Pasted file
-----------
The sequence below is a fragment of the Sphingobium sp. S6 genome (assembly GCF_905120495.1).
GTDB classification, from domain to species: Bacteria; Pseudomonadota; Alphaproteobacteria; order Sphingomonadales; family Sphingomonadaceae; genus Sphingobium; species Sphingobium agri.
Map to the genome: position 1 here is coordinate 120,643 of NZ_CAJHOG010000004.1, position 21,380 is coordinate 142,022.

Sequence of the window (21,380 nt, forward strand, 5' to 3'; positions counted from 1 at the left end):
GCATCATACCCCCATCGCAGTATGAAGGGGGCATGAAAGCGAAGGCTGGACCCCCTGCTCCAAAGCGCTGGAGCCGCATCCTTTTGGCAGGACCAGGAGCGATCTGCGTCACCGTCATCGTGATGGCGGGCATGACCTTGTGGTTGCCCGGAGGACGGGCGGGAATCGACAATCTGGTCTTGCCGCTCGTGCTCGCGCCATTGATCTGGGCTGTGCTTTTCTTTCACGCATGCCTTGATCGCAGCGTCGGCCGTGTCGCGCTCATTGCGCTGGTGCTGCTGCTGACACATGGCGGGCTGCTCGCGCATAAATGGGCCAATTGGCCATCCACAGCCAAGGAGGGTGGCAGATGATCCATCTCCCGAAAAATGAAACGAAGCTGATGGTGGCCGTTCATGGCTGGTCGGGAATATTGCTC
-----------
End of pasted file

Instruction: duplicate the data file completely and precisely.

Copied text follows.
The sequence below is a fragment of the Sphingobium sp. S6 genome (assembly GCF_905120495.1).
GTDB classification, from domain to species: Bacteria; Pseudomonadota; Alphaproteobacteria; order Sphingomonadales; family Sphingomonadaceae; genus Sphingobium; species Sphingobium agri.
Map to the genome: position 1 here is coordinate 120,643 of NZ_CAJHOG010000004.1, position 21,380 is coordinate 142,022.

Sequence of the window (21,380 nt, forward strand, 5' to 3'; positions counted from 1 at the left end):
GCATCATACCCCCATCGCAGTATGAAGGGGGCATGAAAGCGAAGGCTGGACCCCCTGCTCCAAAGCGCTGGAGCCGCATCCTTTTGGCAGGACCAGGAGCGATCTGCGTCACCGTCATCGTGATGGCGGGCATGACCTTGTGGTTGCCCGGAGGACGGGCGGGAATCGACAATCTGGTCTTGCCGCTCGTGCTCGCGCCATTGATCTGGGCTGTGCTTTTCTTTCACGCATGCCTTGATCGCAGCGTCGGCCGTGTCGCGCTCATTGCGCTGGTGCTGCTGCTGACACATGGCGGGCTGCTCGCGCATAAATGGGCCAATTGGCCATCCACAGCCAAGGAGGGTGGCAGATGATCCATCTCCCGAAAAATGAAACGAAGCTGATGGTGGCCGTTCATGGCTGGTCGGGAATATTGCTC